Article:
LISBON. FROM THE RUA DE SAN MIGUEL.
CONTINUING our progress from Belem, we trace a range of buildings connecting it with Alcantara and Buenos Ayres, and finally with the ancient city of Lisbon. Alcantara is situated at the mouth of a narrow valley opening upon the Tagus.
Upon the brow of the hill, on the eastern side, is another of the royal residences, called the palace of Necessidades (Portuguese: Palácio das Necessidades); and, stretching across the valley, about a mile above this point, is the far-famed aqueduct which conveys the chief supply of water to the capital. The new and populous quarter of Buenos Ayres (so called, from its being considered the healthiest situation around the capital) covers the steep hills situated in the angle formed by the Alcantara valley and the Tagus.
It contains many handsome buildings, scattered irregularly, and interspersed with gardens. Its streets, however, are generally ill-laid out, many of them leading directly up the steepest acclivities. The most striking edifice in this quarter is the New Church of the Heart of Jesus, or, as it is commonly called, the Estrella.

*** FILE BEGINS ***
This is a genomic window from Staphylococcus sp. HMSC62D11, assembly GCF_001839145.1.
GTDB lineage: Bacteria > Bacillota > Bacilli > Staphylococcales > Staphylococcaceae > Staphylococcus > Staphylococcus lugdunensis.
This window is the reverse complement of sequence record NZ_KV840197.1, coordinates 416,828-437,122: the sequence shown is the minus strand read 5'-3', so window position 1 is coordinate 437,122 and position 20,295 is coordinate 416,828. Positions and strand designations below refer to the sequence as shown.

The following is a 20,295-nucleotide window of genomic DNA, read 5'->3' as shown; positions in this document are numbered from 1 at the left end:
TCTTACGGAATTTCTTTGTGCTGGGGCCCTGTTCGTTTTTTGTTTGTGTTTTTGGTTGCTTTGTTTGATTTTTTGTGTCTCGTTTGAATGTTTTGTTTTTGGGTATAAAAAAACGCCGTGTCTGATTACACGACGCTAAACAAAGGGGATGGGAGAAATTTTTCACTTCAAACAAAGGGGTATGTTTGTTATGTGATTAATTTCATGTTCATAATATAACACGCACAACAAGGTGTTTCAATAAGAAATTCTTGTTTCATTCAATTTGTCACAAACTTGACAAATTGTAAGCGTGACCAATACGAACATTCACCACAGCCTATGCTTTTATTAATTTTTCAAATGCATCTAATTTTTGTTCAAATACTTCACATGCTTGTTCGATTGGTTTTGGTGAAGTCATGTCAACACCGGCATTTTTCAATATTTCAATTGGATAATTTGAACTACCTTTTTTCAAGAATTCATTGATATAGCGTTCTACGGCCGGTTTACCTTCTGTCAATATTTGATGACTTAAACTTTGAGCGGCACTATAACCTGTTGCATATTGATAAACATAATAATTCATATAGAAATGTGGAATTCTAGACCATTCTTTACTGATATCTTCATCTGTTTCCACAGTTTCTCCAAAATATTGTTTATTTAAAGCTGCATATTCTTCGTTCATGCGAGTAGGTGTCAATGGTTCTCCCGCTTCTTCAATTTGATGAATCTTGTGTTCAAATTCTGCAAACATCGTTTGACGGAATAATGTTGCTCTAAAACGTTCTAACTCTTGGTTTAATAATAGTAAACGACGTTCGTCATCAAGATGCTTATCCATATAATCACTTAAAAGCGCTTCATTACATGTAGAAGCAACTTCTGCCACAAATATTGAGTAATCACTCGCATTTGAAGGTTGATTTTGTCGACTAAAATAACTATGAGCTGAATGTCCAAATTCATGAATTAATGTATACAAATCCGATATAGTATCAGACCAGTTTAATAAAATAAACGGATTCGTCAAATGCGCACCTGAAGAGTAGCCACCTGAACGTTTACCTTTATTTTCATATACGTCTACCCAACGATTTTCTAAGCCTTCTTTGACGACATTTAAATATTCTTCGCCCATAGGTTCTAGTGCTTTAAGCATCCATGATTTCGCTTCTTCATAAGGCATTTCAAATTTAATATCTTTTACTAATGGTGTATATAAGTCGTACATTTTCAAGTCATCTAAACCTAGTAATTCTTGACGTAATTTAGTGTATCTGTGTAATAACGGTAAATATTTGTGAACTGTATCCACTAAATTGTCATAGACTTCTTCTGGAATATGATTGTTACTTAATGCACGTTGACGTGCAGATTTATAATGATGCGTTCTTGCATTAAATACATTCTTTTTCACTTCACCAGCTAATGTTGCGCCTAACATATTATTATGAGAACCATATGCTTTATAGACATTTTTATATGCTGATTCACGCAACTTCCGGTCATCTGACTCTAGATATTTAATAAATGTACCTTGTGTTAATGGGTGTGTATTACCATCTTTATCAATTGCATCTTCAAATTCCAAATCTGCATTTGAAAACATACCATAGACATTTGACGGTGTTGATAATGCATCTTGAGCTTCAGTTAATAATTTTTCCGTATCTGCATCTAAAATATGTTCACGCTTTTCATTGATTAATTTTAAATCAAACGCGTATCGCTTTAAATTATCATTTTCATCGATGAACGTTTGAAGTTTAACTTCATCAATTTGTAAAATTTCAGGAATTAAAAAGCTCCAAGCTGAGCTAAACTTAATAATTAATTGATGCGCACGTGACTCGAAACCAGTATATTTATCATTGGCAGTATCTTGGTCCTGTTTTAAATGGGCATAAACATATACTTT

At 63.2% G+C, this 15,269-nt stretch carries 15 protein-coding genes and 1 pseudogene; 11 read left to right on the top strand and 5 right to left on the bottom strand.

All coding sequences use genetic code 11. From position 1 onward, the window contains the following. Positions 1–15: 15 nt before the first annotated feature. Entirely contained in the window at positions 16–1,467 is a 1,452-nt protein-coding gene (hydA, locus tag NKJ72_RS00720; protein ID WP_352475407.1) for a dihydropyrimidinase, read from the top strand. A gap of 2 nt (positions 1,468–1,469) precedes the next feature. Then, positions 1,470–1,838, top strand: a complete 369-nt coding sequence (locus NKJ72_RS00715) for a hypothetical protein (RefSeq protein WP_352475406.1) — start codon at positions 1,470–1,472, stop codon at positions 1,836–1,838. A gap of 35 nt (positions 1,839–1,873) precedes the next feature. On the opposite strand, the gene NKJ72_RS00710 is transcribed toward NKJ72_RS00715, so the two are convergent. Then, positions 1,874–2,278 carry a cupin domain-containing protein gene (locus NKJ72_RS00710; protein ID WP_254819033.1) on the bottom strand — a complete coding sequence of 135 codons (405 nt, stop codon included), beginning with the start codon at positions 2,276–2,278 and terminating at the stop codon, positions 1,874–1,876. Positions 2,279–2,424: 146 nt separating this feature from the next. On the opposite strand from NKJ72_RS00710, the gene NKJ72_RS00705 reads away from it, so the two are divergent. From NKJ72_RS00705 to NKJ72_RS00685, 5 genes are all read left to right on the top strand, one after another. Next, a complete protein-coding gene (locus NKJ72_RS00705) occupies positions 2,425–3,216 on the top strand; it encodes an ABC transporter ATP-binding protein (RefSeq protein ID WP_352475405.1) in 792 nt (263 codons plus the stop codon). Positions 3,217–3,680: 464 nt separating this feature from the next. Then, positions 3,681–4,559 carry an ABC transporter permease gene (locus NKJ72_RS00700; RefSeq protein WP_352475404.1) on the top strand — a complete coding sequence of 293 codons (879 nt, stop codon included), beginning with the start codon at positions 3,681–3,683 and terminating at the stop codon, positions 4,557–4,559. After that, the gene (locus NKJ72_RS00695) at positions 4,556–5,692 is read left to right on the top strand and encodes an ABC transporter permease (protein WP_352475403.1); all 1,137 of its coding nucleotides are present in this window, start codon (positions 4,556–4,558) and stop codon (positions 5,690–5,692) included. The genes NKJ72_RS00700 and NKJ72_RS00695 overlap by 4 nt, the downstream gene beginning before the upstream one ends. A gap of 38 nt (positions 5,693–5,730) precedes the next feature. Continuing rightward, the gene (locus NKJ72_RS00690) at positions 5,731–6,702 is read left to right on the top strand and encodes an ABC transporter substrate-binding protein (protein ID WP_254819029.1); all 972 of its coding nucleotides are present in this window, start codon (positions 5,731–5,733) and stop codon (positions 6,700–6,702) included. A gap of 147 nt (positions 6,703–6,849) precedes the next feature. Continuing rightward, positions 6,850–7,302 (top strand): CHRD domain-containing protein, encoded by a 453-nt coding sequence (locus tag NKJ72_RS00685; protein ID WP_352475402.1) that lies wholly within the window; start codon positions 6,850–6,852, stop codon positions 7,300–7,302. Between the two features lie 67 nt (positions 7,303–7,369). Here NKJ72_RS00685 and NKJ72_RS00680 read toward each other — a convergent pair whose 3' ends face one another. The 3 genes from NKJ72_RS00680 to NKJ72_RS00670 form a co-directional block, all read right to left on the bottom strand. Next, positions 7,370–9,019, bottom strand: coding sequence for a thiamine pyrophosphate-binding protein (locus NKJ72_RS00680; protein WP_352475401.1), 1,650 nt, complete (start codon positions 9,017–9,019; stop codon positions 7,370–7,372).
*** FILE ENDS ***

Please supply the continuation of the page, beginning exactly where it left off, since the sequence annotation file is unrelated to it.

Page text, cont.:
This beautiful building, which forms the most prominent feature in the annexed view, was, with the large convent to which it appertains, founded by the late Queen Mary. It is entirely constructed of bright warm-colored calcareous stone of the finest texture; and though its architecture will not, perhaps, stand the test of severe critical examination, it is nevertheless a most splendid ornament to the capital. It stands advantageously near the summit of the hill, and forms one of the principal objects, from whichever point we view the capital.
It stands advantageously near the summit of the hill, and forms one of the principal objects, from whichever point we view the capital. Near to this new convent of the Coração de Jesus (the Heart of Jesus) is the old convent of the Estrella, seen on the left in this view; and in the distance we have a prospect of the broad expanse of the Tagus, with its shipping. The horizon is bounded by the distant hills of Palmella and the Serra d’Arabida, trending westward to their termination in the long projecting headland of Cape Espichel.
Source: Select views of some of the principal cities of Europe by Robert Batty. London: Moon, Boys, and Graves, 1832.